Select Committee on Treasury Written Evidence

Supplementary memorandum submitted by the British Bankers' Association

  The BBA has been asked to provide the Committee with examples of political decisions left to Level 3 of Lamfalussy and this supplementary submission responds to this request.

  1.  First it is important to set out what we understand by Level 3 of Lamfalussy for these purposes—as we believe there is widespread confusion about what is, and what is not, Level 3 of Lamfalussy. There are two main situations where the European Commission asks Level 3 Committees to advise it. The first is where the Commission asks for advice prior to developing Level 2 Implementing Measures. The second is where the Commission asks for advice prior to considering what measures if any it should propose in relation to an area of financial services policy eg how it should approach developments relating to hedge funds. We consider the first of these situations to be an example of Level 2 work—even though the advice is given by a Level 3 Committee. Similarly we consider the second situation to be an example of Level 1 work. In both cases the Level 3 Committee is advising and the advice is given in a context which is political. The ultimate decisions on what proposals are then put forward are taken by the Commission and the adoption of any proposals are for the Council and, so far as the process requires, the European Parliament.

  2.  We believe that many of the circumstances where Level 3 Committees are accused of taking "political decisions" fall within one or other of the situations described above. The reality is that any advice given by a Level 3 Committee in such circumstances is not a "political decision" but simply advice. If it was found that the advice was invariably followed without significant modification then there might be grounds for concern that a Level 3 Committee was usurping the political prerogative—but the evidence to date does not support such a conclusion.

  3.  Another important consideration is the subjectivity of the characterisation of a decision or a piece of advice as "political" or as "technical". In reality the extent to which a particular decision is "political" depends upon how important it is perceived to be by politicians or interest groups. Generally if a decision is regarded as uncontentious or not having a significant effect on the industries or consumers of one or more member states it is accepted as being technical. Otherwise a decision is at risk of being described as political by one or more interest groups or by politicians. In reality some very "technical" issues are very political but it is often extremely important for them to be decided with the benefit of expert technical advice.

  4.  A good example of this is the definition of "liquid shares" in the Markets in Financial Instruments Directive—which is to be defined in a Level 2 Implementing Measure. Strictly speaking the question of what is a liquid share should be capable of being given a technical solution—and on a legal analysis of Article 27 of MIFID it would have been possible to conclude that "shares . . . for which there is a liquid market" meant shares for which there is a pan-European liquid market—rather than a small local market which is "liquid" in a particular member state but would be regarded as illiquid in, for example, the London, Frankfurt or Paris markets. Industry (eg most European financial services trade associations) argued for a pan-European definition (and consequently for a smaller number of shares to be deemed to be "liquid") but CESR's advice did not follow this—and member states have been arguing for a significant number of shares to be included within the definition which would not be regarded as liquid in a pan-European context. This is an example of a case where CESR's advice was undoubtedly affected by political considerations of what would be acceptable to the national regulators and the national finance ministries. However, it is not a case of a "political decision at Level 3"—rather it is an example of advice provided in the context of Level 2 which was affected by considerations of what was considered likely to be politically acceptable.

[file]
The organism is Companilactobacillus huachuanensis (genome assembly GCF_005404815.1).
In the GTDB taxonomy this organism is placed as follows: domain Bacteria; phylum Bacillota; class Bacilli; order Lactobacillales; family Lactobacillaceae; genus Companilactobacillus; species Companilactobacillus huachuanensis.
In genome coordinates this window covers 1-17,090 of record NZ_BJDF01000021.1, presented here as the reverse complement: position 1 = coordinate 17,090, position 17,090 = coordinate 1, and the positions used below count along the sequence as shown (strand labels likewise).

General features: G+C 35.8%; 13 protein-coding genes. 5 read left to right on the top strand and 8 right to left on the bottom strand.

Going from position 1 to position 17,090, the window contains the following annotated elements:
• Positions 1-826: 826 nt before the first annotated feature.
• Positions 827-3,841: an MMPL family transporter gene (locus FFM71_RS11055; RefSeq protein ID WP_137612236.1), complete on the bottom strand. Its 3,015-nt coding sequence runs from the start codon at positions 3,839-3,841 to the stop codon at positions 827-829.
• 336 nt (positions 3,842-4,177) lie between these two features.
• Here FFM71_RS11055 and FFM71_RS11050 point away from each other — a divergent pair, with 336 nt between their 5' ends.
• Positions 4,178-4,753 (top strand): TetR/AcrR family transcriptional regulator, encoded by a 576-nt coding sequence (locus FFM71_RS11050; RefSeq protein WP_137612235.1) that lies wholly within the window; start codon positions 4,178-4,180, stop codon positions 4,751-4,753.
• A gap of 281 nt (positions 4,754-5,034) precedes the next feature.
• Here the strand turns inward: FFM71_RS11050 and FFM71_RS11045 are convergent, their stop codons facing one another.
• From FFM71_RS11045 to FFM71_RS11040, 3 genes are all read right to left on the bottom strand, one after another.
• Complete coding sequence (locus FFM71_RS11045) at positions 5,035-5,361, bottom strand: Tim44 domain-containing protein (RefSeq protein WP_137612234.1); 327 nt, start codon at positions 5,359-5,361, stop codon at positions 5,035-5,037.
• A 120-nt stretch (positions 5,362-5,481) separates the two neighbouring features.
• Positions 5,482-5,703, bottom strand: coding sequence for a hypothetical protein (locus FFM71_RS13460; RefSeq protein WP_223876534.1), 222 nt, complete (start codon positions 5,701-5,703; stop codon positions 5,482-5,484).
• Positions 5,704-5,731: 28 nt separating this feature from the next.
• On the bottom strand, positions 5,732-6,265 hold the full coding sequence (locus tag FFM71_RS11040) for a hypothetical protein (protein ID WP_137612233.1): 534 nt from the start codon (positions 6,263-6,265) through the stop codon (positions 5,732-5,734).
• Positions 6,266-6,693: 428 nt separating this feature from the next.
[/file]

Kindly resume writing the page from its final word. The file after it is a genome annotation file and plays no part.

5.  Strictly speaking Level 3 is, in our view, the situation where a Level 3 Committee sets standards or takes interpretative decisions which strictly speaking are not legally binding in EU law but, nonetheless, have an important impact in practice either because national regulators act in accordance with the interpretation or, in some cases, because the national regulator—or its legislature—then turns the standards into national regulatory rules/laws.

  6.  There are a number of cases where CESR has developed standards or draft standards which have proved contentious but as yet no other Level 3 Committee has developed standards. The standards which CESR has produced that have proved contentious have been their "Investor Protection" standards and the draft European System of Central Banks/CESR standards on clearing and settlement. In the case of the Investor Protection standards there were a range of aspects of these standards which the BBA and the European Banking Federation, for example, considered to be burdensome and impracticable. However, implementation of these standards by CESR members was, quite sensibly, deferred pending adoption and implementation of MIFID and will now be superseded by MIFID and the Implementing Measures made under it. Similarly the ESCB and CESR have deferred finalising the clearing and settlement standards pending the European Commission's decision on what it will propose in relation to clearing and settlement. These would be the two examples we would cite of Level 3 activity which were potentially politically sensitive.

January 2006

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